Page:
Cambodia’s online community and activism amid the pandemic
The foregoing theorisation of how digital communication and technologies render risks reverberates Cambodia’s and other countries’ situation during the pandemic. Following the instruction of the government not to mobilise or conduct physical contacts, especially in education and office works, the pandemic has forced millions of Cambodians to subscribe to digital devices and communication platforms. By September 2020, about 67% (11.28 million of about 16 million) of Cambodians have subscribed to Facebook (NapoleonCat, 2020), making this social media site a popular means of communication among Cambodian people, particularly youth. This figure climbed from about 9.73 million subscribers in December 2019, before the pandemic, and it gradually increased to 9.78 million users in January 2020 when the pandemic was not widely spread into the country. As the COVID-19 began to import to the country in early February 2020, the number of subscribers surged rapidly to 10.52 million in March and 10.95 million in May the same year (see Figure 1). Young adults and children are among the new subscribers with the age range between 13-17 (7.8%), 18-24 (31.4%) and 25-34 (47.5%) as of March 2020 (NapoleonCat, 2021). Likewise, the number of cellular smartphone subscribers also increased as these devices are required to access social media: Facebook, Telegram and YouTube. International Telecommunication Union (2020) reports that the number of mobile cellular phone subscribers in Cambodia increased from 19.42 million in 2018 to at least 21.42 million in 2019. Compared to the total population of 16 million, 2019 data suggests that a Cambodian could afford at least two phones (Young 2021a). Given the low quality of education, the higher percentage of young subscribers causes critical concern on data and privacy issue, and the users’ rights. These young adults and children subscribe to the internet and social media for online education, watching Livestream lectures or pre-recorded video teaching. Albeit the supervision of their parents or guardian, we have seen many of these users are addicted to online movies on YouTube, Facebook, and TikTok, online game, and exposed to inappropriate contents, instead of access to teaching materials.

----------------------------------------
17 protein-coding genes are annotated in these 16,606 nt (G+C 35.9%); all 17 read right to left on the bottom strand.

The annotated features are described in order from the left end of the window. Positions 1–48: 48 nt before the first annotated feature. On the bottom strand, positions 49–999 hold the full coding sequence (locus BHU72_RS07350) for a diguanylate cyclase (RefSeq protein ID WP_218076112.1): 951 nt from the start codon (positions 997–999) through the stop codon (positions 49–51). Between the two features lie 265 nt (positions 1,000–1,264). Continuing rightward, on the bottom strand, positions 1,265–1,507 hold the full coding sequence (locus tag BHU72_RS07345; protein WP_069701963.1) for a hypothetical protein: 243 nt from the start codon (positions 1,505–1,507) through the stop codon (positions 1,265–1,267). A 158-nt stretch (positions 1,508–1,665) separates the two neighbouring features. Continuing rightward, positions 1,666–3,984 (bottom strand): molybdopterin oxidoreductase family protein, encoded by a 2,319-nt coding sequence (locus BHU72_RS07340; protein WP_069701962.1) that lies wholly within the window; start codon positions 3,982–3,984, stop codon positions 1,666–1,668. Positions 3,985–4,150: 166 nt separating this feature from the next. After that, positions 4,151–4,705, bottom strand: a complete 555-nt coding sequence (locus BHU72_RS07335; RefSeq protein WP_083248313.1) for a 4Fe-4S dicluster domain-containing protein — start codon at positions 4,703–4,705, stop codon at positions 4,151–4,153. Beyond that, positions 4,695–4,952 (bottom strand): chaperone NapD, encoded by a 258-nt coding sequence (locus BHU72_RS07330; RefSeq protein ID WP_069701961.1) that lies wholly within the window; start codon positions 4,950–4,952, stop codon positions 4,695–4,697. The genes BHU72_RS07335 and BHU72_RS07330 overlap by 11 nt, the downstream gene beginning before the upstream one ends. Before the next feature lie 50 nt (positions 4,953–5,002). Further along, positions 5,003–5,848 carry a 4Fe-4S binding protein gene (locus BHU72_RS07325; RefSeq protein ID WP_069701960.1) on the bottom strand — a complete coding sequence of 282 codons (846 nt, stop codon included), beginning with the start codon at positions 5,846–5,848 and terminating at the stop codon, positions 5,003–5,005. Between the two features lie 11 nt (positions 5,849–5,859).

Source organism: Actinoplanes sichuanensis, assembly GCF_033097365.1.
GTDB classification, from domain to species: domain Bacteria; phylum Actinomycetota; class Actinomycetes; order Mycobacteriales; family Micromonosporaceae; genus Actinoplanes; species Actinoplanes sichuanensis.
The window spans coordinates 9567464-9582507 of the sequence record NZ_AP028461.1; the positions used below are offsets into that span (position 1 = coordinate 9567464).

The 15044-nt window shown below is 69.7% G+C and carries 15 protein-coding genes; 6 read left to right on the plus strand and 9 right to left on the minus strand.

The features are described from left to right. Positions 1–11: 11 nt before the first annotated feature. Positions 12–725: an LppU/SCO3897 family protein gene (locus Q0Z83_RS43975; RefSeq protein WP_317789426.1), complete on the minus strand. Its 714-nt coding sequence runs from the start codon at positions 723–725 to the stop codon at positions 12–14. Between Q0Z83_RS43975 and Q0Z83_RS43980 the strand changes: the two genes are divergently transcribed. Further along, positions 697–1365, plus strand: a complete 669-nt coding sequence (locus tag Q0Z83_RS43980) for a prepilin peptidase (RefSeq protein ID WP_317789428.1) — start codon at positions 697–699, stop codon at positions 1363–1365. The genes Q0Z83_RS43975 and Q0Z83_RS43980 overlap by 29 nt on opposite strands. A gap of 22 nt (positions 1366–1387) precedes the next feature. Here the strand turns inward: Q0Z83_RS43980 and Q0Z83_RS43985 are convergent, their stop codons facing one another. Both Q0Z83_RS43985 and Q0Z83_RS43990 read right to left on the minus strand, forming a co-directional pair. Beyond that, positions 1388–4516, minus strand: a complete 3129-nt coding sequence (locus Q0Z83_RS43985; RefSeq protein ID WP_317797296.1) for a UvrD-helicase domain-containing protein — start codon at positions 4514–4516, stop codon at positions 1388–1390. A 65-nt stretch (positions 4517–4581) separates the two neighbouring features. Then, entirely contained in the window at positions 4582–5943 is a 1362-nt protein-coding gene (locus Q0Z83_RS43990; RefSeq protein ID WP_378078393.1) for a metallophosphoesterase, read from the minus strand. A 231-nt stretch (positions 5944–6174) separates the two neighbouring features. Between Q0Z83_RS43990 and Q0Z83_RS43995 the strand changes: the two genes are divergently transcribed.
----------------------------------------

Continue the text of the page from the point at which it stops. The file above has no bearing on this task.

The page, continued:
Figure 1: Number of Facebook subscribers during the COVID-19 pandemic
Source: Author’s compilation from NapoleonCat, 2020
Not only did the pandemic compel ordinary Cambodians to go online, but it also affected Cambodia economy (coincided with the partial withdrawal of the EBA programme). Coupled with the decline of the purchase order in the apparel and footwear industries, Cambodia’s GDP growth in 2020 was predicted to be between -1 to -2.9 per cent, and that about 1.76 million jobs were also at risk (World Bank, 2020). The World Bank emphasised that the poverty rate in the country is to increase by 20 per cent. Some factories closed down as they were either affected by the impact of COVID-19 on the global supply chain or by the withdrawal of the EU’s EBA scheme. This raised the affected population’s concerns, especially garment and manufacturing workers, to seek the government’s intervention and remedies. Given the government’s restrictions on physical movement, the ability to lobby the government and concerned stakeholders were limited to online activities. They began to use social media platforms such as Facebook to express the grievances such as indemnities (as the factories were shut-down) and dissatisfaction with the government’s intervention in remedying job loss and cut due to COVID-19. Either made by individuals or media outlets, news on job losses and cuts, people’s dissatisfaction with the government measures was widely observed.
Figure 2: Women rights and arrests report on digital media and news
Source: Author, 2021
As I traced the development of news on women workers on Google Search (see Figure 2), we found that “women rights Cambodia” are often reported by local and international media outlets: the number of its citations has increased from 47,000 times in 2019 to 66,100 time in 2020 (September). While digital and social media become platforms for disgruntled women to frame and amplify their concerns to the public, the endeavour has not been the ideal solution. By querying the term “women workers arrest” in Cambodia, I found that the frequency of the term mentioned in digital media exploded from 7,170 times in 2019 to 43,800 times in 2020 (September). This signified that many women workers or activists were arrested, detained or harassed by the authority. For instance, a women worker, who was a member of a union, was arrested because her post on Facebook criticised her employer, who dismissed 88 workers without following the government of Cambodia’s guidelines and instructions not to cut jobs but reduce workers’ wage government instruction (Kelly & Grant 2020). Following her post, the employer decided to re-employ the workers, and she immediately deleted her post from Facebook, but, still, the employer filed a complaint against her accusing that she created fake news to defame the company and the buyers. The ability to notice who is posting thing or creating news from their smartphone onto Facebook has indicated how effective the government’s surveillance system is. In one instance, the prime minister of Cambodia who has been in power for more than three decades claimed that smartphone allows the government to track and trace anyone effectively (Young 2021b; Young 2021c). He claimed that “If I want to take action against you, we will get [you] within seven hours at the most” (Doyle 2016). Anyone dares to speak against the supreme leaders and or the governance system; the consequence thereof is predictable based on the statement.